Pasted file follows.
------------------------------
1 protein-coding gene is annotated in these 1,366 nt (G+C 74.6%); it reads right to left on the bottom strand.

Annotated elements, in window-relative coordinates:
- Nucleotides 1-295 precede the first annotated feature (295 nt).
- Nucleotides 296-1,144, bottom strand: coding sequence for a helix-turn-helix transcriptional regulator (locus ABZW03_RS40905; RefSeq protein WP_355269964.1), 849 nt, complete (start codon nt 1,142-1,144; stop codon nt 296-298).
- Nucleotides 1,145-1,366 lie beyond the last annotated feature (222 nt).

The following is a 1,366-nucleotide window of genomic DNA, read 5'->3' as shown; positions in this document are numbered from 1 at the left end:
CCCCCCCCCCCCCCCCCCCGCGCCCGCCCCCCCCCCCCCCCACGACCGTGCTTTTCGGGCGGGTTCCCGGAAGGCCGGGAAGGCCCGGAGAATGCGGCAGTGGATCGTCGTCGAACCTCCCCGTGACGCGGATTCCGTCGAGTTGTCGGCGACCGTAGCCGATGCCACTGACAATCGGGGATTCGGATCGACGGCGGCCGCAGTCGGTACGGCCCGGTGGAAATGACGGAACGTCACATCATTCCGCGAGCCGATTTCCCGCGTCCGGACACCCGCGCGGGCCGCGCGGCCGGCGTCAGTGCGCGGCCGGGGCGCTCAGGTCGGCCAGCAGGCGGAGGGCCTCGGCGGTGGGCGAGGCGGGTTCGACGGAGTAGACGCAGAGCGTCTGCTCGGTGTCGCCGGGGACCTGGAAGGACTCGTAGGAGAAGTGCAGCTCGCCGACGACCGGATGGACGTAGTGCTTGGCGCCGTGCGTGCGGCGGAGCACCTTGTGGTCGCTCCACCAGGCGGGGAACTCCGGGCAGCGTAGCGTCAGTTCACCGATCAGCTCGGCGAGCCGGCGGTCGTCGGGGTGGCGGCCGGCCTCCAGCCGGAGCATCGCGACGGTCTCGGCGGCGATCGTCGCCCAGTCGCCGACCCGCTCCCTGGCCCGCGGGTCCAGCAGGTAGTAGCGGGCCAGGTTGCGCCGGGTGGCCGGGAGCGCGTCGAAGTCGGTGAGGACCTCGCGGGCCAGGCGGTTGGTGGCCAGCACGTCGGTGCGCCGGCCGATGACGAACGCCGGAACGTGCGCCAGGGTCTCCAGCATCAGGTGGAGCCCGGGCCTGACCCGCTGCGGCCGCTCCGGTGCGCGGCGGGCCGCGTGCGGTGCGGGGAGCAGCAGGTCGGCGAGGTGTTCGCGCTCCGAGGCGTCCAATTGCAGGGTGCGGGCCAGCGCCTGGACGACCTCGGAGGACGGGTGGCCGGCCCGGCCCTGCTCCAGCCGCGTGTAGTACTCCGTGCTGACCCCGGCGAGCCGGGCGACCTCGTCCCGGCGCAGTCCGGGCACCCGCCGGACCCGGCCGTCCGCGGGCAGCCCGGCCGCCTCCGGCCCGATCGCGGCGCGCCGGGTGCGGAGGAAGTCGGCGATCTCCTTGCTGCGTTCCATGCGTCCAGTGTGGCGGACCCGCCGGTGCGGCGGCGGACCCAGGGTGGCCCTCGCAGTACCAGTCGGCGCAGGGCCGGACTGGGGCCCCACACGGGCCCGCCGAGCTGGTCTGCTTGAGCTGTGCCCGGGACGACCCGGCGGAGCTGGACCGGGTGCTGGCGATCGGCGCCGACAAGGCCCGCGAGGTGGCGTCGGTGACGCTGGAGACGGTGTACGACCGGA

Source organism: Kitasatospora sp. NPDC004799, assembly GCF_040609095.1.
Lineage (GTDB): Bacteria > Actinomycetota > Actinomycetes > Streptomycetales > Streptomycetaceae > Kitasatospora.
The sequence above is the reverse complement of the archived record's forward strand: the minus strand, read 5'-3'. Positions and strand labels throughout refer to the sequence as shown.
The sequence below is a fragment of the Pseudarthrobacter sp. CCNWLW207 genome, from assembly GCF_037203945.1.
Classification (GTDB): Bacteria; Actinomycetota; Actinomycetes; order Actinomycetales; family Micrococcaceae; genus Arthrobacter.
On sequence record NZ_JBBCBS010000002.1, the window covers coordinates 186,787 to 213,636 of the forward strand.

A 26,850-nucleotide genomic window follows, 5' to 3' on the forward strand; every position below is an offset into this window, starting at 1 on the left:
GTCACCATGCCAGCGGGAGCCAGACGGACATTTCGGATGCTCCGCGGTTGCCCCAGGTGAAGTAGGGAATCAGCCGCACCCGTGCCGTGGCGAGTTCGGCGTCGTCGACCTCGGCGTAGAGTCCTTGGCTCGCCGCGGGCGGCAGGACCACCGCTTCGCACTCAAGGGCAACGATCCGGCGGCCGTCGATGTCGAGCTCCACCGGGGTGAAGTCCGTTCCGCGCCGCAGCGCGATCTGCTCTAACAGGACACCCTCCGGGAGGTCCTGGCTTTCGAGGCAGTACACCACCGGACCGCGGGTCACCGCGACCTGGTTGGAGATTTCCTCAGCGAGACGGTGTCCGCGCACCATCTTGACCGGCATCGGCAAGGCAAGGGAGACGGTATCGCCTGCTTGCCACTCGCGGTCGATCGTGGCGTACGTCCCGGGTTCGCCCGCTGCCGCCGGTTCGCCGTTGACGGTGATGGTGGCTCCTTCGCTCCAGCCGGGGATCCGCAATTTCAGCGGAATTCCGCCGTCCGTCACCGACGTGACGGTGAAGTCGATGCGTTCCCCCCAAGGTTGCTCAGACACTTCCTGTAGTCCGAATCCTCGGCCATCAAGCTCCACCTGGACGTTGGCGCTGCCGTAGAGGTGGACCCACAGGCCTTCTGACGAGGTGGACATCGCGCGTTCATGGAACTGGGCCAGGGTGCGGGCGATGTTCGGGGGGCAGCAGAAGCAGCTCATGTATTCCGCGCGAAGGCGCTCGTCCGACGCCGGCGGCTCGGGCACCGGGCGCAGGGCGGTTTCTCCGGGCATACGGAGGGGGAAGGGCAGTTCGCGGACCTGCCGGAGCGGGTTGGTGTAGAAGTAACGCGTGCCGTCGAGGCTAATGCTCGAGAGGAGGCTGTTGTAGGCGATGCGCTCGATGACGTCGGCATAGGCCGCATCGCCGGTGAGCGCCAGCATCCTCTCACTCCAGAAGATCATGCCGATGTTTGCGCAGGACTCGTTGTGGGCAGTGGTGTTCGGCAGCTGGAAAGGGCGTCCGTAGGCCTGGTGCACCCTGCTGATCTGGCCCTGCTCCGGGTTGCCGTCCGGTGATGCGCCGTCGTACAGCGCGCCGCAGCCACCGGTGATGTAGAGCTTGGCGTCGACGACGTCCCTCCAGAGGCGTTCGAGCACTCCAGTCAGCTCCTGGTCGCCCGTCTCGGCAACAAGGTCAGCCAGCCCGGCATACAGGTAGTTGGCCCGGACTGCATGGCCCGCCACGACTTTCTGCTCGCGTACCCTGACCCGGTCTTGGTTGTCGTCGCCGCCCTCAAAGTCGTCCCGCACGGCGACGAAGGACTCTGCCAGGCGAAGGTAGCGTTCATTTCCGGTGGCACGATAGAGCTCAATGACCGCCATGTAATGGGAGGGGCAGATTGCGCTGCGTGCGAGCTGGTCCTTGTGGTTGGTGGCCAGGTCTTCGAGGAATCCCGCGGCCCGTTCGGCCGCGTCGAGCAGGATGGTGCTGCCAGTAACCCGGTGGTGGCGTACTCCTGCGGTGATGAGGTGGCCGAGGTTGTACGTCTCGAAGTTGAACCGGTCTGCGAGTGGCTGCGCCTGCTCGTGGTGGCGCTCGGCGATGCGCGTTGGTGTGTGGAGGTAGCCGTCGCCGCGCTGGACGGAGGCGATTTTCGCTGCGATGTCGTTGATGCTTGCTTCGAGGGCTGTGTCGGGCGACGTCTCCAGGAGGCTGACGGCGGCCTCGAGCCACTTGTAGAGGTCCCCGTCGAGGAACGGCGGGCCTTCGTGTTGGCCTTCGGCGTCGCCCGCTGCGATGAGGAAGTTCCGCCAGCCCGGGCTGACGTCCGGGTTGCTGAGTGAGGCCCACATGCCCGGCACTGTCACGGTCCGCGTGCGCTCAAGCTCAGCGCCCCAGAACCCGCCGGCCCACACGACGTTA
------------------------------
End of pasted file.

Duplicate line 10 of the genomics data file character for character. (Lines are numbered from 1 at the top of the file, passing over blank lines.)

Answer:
The sequence above is the reverse complement of the archived record's forward strand: the minus strand, read 5'-3'. Positions and strand labels throughout refer to the sequence as shown.